Benefits and challenges associated with the use of the HS
13.22. The HS has been in use since 1988. During this period, both benefits and challenges associated with its use became apparent. Compilers should be aware of them in order to enjoy the benefits to the maximum extent possible, while properly dealing with the challenges presented by its application, e.g., through the use of other classifications more suitable for particular needs (see chap. XXVII).
13.23. Benefits of using the HS. The HS is the only commodity classification recommended by the United Nations Statistical Commission for the collection and compilation of international merchandise trade statistics. It is also widely used for dissemination and analysis of these statistics for the following reasons:
(a) The HS encompasses a legal text and extensive explanatory notes which ensure the maximum possible uniformity in the interpretation of the definitions of commodity groups, thus creating a universal language applicable both in commercial practice and in trade negotiations;
(b) The HS enables international comparability of trade statistics at the six-digit level, facilitating detailed analysis of international trade and its role in the globalization of national economies;
(c) The universal application of the HS allows the conduct of effective trade data reconciliation studies;
(d) As the HS contains detailed descriptions of commodities, its headings and sub-headings can be used as the building blocks of other product classifications;
(e) The HS Convention allows each country to introduce its own level of statistical detail beyond the six-digit level, thus providing the necessary flexibility in accommodating national needs;
(f) The establishment of data conversions from the HS to other classification and its widespread use in data collection allow information for various purposes to be easily provided (see chap. XXVII).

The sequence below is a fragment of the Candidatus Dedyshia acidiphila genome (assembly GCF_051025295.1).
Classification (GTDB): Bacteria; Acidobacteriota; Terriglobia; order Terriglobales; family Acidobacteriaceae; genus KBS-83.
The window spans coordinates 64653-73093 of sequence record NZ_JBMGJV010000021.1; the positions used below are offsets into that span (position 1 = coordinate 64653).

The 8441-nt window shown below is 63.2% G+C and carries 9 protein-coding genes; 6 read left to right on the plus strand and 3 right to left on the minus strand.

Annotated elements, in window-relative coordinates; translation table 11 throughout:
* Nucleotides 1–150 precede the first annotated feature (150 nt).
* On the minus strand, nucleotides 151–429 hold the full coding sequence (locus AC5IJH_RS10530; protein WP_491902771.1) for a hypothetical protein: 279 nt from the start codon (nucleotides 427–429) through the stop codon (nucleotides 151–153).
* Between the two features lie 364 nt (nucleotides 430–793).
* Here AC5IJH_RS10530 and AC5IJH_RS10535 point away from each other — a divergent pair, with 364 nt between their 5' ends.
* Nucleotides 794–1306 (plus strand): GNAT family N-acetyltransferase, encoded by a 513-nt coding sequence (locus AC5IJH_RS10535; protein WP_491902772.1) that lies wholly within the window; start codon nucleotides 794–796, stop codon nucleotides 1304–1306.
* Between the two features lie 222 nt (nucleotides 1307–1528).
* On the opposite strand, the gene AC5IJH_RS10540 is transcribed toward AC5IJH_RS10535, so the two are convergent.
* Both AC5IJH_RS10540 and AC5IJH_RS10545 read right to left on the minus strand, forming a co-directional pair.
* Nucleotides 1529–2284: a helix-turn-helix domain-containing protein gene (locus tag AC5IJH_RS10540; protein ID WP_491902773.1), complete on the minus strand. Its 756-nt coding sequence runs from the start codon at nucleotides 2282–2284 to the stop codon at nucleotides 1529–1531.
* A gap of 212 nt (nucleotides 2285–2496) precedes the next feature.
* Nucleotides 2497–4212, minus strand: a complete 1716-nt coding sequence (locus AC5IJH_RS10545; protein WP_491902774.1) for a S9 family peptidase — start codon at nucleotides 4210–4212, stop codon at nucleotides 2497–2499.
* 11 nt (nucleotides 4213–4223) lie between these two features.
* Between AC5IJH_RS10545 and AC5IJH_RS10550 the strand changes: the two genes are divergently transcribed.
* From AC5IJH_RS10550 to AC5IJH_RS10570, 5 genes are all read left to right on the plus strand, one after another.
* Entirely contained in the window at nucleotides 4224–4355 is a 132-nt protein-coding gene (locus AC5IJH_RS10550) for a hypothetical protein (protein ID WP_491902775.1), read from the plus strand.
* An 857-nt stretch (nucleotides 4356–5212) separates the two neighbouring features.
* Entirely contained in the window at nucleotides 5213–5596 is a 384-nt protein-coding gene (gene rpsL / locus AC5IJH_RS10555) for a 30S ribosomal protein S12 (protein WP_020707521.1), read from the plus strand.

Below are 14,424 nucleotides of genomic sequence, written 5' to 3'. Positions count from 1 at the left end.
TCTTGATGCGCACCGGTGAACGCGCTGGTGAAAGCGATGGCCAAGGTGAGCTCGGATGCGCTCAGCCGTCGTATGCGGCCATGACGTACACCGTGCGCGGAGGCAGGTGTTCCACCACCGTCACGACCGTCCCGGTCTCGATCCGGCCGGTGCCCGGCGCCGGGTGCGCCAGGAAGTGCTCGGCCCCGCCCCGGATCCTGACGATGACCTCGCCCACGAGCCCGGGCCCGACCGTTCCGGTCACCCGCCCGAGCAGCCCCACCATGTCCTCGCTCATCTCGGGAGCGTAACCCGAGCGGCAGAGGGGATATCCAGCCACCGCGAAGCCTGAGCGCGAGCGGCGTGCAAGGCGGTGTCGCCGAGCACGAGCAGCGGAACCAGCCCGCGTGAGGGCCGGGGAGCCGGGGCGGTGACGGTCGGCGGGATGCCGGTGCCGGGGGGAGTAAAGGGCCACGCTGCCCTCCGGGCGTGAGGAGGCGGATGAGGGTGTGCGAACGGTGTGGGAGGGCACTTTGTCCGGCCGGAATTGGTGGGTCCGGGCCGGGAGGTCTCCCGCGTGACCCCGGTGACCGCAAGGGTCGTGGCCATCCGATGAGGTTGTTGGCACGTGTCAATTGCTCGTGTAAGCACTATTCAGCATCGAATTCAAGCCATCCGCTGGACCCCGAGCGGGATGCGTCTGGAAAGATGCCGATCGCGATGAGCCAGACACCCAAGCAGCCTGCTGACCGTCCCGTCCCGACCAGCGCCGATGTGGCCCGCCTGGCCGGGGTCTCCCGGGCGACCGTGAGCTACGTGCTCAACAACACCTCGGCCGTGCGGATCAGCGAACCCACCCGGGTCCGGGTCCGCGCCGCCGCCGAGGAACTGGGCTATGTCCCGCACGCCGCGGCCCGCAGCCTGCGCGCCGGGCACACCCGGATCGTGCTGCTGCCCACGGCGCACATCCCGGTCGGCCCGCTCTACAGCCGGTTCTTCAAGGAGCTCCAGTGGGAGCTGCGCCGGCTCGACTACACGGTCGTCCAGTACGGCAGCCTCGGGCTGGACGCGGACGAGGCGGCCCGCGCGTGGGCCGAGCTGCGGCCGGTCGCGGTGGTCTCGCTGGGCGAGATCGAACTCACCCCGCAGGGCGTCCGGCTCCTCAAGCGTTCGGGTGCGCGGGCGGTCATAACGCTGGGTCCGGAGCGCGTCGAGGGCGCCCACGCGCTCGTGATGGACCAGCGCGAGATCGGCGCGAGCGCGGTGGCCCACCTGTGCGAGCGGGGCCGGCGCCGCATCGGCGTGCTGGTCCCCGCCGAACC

13.24. Challenges in the implementation and use of the HS. The most frequently cited challenges in the use of the HS include the following:
(a) The HS is relatively complex and difficult to implement without very extensive training, e.g., so as to avoid serious classification errors. Also, the HS Explanatory Notes, which are critical for classification guidance, are not cost-free, which may reduce the extent of their use by trade analysts;
(b) The HS does not provide stand-alone descriptors of its six-digit codes which can be used as metadata in trade statistics databases and publications; this leads to duplicative work, as many countries and international organizations develop such descriptors (see box XIII.10);
(c) Definition of commodity groups in the HS is not always satisfactory for economic analysis, and it is therefore necessary to develop various analytical classifications (see chap. XXVII);
(d) Commodities are not always classified in such a way as to reflect countries circumstances and statistical priorities, particularly at the most detailed levels of classification. Many countries further divide HS subheadings to provide the detail required for tariff and statistical purposes; sometimes, countries use alternative groupings for certain commodities which better suit their analytical needs;
(e) As part of the application of the HS, WCO recommends the use of certain standard units of quantity for the six-digit HS level (see chap. XV for details). However, the recommended units of quantity are not always indicative of the quantity units used in industry practices (they might be different across countries), which in certain cases creates additional difficulties in HS implementation and analytical use;
(f) Frequent revisions of the HS result in the discontinuation or merging of some codes every five years. This causes breaks in time series needed for analytical purposes.
13.25. It is recognized that, to a large degree, most of the challenges listed above are inherent and unavoidable in any multipurpose international commodity classification. Countries are advised to build upon the strengths of the HS while minimizing it weaknesses, e.g., by providing more detailed commodity breakdowns beyond the six-digit HS-level. Also, it is good practice to use other product classifications such as the Standard International Trade Classification (SITC), the Central Product Classification (CPC), and the Classification by Broad Economic Categories (BEC), as well as the International Standard Industrial Classification of All Economic Activities (ISIC), as applicable (see chap. XXVII for details).
 In this connection, it should be stressed that countries should avoid the use of simplified classification decisions as much as possible even if certain customs procedures and thresholds allow this.
 Countries are advised to consult the WCO website for additional materials on such descriptors.
 For example, natural gas traders work in British thermal units (BTUs), rather than in cubic metres (m3). This is also particularly true in the textiles area.